Sen. Chuck GrassleyChuck GrassleyPollster: Clinton leads in 5 battlegrounds Overnight Tech: Judiciary leaders question internet transition plan | Clinton to talk tech policy | Snowden's robot | Trump's big digital push Dozens of senators push EPA for higher ethanol mandate MORE (R-Iowa) criticized House Majority Leader Eric CantorEric CantorLobbying world The Trail 2016: 11 hours, 800 pages, 0 changed minds Juan Williams: The capitulation of Paul Ryan MORE (R-Va.) for striking a portion of the bill, which would have required political intelligence firms, which seek out information on lawmaking to sell to investors, to register as lobbyists do.
 
Grassley ended up being one of the three “nays” in the Senate vote.
 
Republican Sen. Scott Brown (Mass.), who introduced the act in the Senate and faces a tough re-election battle against Elizabeth WarrenElizabeth WarrenPavlich: Lectures and lies on guns The Trail 2016: 11 hours, 800 pages, 0 changed minds Overnight Regulation: Warren demands stronger worker protections MORE, was on hand for the Wednesday bill-signing ceremony. Also present among Republicans were Rep. Sean DuffySean DuffyCruz introduces domain name bill Media fires back at Trump GOP rep.: It’s on Trump to win over conservatives MORE (Wis.), who introduced his own stricter version of the STOCK Act shortly after the "60 Minutes" piece, Rep. Robert Dold (Ill.), who sponsored legislation banning lawmakers convicted of felonies from getting pensions, which ended up in the final version of the law, and Rep. Mike Fitzpatrick (Pa.). Democratic lawmakers in attendance included Reps. David Cicilline (R.I.), John Larson (Conn.), Bobby ScottBobby ScottLawmakers fighting for stronger protections for older workers Dems to Obama: End citizenship rule for education programs Advocates: School meal budgets could lose millions under GOP plan MORE (Va.) and Tim Walz (Minn.).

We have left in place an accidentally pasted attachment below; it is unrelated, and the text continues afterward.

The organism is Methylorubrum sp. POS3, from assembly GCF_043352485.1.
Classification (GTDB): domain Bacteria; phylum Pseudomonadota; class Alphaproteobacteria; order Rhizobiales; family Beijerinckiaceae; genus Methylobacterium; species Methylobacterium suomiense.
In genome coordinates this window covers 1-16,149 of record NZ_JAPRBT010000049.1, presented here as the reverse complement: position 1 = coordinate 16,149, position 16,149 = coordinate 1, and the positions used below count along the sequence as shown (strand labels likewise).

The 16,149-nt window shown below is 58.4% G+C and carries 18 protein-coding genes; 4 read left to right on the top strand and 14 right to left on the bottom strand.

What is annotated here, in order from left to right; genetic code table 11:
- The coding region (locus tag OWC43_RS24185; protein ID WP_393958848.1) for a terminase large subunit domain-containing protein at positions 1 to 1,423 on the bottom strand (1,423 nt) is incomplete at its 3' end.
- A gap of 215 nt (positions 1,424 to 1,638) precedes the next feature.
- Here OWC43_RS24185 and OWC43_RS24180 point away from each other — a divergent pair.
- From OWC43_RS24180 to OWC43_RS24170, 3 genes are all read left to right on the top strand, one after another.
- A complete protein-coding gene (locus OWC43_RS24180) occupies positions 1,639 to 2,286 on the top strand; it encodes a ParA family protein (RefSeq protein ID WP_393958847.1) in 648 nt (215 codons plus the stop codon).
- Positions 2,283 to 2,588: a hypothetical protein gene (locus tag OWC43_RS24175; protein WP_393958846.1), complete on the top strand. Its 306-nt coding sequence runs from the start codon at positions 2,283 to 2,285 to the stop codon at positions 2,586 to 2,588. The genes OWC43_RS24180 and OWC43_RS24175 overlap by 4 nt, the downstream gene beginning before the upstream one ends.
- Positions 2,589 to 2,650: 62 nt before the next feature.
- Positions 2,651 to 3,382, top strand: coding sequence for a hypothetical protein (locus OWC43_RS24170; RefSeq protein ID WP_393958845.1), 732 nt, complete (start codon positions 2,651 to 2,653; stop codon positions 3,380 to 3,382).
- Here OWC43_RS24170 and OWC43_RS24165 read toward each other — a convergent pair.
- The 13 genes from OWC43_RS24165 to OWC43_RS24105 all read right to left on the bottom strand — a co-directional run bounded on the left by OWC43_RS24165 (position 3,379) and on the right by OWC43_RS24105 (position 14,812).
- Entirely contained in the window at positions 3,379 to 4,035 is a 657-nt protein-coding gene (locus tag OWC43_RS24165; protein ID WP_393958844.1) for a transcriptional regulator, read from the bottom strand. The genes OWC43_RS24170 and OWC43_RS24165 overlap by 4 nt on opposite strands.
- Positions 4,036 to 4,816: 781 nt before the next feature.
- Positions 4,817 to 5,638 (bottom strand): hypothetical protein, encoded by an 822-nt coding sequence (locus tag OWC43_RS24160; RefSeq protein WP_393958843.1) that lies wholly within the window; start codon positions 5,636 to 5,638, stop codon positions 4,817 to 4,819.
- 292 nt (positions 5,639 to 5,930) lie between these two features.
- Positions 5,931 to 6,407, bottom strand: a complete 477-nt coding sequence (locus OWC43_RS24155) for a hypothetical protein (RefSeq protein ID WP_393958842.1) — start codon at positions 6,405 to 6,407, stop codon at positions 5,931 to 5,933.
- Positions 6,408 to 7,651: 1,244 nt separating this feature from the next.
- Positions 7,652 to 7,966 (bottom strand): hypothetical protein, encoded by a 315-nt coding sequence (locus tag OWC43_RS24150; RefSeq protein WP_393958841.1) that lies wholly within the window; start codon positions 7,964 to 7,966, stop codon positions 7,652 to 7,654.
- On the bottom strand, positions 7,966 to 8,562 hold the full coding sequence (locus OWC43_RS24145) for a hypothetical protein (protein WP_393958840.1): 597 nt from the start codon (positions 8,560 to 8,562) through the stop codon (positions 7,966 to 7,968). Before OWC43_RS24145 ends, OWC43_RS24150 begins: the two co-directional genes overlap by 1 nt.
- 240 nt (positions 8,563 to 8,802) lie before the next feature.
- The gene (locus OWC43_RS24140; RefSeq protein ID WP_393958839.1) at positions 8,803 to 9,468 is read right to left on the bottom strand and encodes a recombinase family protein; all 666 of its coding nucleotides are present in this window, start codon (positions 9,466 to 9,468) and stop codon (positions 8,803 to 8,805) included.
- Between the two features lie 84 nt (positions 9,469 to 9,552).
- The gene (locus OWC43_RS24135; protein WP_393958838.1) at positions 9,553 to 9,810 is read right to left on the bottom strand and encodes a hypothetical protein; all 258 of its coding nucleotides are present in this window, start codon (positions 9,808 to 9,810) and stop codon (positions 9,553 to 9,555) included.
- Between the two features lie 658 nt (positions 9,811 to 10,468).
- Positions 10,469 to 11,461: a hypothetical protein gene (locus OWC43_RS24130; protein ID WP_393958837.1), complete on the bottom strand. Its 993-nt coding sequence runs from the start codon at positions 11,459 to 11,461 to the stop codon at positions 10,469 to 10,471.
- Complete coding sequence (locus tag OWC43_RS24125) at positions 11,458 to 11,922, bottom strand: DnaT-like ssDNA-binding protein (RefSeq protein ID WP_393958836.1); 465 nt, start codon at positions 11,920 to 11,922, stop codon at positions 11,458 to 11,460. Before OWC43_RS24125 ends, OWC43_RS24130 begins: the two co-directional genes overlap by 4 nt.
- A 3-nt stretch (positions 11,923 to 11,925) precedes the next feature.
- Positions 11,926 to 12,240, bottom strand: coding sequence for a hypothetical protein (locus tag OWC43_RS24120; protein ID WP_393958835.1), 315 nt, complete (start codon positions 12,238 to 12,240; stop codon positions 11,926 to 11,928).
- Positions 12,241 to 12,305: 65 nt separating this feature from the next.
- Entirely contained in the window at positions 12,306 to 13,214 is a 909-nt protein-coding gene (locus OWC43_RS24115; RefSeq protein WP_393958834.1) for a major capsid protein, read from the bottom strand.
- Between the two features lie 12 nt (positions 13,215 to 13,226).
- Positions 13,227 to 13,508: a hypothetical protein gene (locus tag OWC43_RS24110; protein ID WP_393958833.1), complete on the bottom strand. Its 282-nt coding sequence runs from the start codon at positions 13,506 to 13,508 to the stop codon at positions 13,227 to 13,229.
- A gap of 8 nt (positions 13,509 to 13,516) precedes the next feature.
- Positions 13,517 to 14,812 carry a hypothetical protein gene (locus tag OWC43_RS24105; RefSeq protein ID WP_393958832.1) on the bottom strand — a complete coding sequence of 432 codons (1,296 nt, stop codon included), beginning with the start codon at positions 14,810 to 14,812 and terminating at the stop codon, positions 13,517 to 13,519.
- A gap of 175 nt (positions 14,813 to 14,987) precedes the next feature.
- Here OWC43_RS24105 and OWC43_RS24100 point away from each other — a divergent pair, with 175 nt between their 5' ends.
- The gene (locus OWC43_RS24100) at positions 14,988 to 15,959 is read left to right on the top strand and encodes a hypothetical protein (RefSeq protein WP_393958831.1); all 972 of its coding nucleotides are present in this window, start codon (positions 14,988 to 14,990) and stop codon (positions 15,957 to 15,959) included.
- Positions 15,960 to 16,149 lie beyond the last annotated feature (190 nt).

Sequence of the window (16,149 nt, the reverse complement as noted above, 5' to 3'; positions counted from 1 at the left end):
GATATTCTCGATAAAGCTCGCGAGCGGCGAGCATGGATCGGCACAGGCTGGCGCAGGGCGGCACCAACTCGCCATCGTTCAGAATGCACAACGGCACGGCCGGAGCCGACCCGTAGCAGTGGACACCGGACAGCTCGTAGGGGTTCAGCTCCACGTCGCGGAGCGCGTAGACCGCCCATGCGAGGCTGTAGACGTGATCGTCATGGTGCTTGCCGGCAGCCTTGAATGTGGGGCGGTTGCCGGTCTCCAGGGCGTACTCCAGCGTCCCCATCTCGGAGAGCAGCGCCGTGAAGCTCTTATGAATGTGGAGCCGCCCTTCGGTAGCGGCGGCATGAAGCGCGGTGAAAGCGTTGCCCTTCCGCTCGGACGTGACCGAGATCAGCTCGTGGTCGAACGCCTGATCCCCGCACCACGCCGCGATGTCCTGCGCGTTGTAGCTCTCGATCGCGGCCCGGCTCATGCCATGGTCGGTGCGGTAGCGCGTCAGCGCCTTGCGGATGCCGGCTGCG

Rep. Louise Slaughter (D-N.Y.), the originator of the House bill in 2006, couldn’t make it because she’s recovering from a broken leg suffered this week.
 
The bill-signing ceremonies have themselves been a matter of political wrangling.
 
While they’re primarily photo-ops for the president and key sponsors of a bill, as a way to trumpet Congressional achievements, Republicans have grumbled over the decreased frequency of the events, saying it’s a politically motivated ploy by the president to avoid calling attention to Congressional achievements so that he can run against what he’s called the “do-nothing Congress” in the fall.
 
Republicans argue that a number of recent bi-partisan achievements, such as the reauthorization of funding for the Federal Aviation Administration and the passage of three trade deals last fall that the GOP had long championed, were worthy of the honor.
 
But Wednesday’s event was only the second bill-signing ceremony of 2012. In February, the president signed former Rep. Gabrielle Giffords’s (D-Ariz.) final piece of legislation. Giffords resigned this year to concentrate on rehabilitation from wounds suffered in a Tucson shooting spree last year.
 
The White House has said that there is no conspiracy to bury bipartisan accomplishments, but rather that the president’s schedule dictates whether he has time for such events.



Updated at 2:20 p.m.